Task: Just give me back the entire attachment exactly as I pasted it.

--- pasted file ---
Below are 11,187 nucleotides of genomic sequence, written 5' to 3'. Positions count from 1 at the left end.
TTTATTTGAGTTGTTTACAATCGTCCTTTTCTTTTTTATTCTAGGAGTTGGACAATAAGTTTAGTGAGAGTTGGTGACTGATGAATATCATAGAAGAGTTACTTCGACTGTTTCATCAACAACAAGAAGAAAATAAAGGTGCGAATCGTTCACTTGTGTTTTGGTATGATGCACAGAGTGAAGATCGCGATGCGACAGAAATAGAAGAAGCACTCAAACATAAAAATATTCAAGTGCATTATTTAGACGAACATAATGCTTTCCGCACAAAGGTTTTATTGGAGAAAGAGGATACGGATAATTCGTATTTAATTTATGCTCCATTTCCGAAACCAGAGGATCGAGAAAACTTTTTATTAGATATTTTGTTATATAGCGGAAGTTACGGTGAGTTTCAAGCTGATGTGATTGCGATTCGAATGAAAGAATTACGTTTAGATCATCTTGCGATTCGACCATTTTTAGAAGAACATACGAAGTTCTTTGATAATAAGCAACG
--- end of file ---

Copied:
Below are 11,187 nucleotides of genomic sequence, written 5' to 3'. Positions count from 1 at the left end.
TTTATTTGAGTTGTTTACAATCGTCCTTTTCTTTTTTATTCTAGGAGTTGGACAATAAGTTTAGTGAGAGTTGGTGACTGATGAATATCATAGAAGAGTTACTTCGACTGTTTCATCAACAACAAGAAGAAAATAAAGGTGCGAATCGTTCACTTGTGTTTTGGTATGATGCACAGAGTGAAGATCGCGATGCGACAGAAATAGAAGAAGCACTCAAACATAAAAATATTCAAGTGCATTATTTAGACGAACATAATGCTTTCCGCACAAAGGTTTTATTGGAGAAAGAGGATACGGATAATTCGTATTTAATTTATGCTCCATTTCCGAAACCAGAGGATCGAGAAAACTTTTTATTAGATATTTTGTTATATAGCGGAAGTTACGGTGAGTTTCAAGCTGATGTGATTGCGATTCGAATGAAAGAATTACGTTTAGATCATCTTGCGATTCGACCATTTTTAGAAGAACATACGAAGTTCTTTGATAATAAGCAACG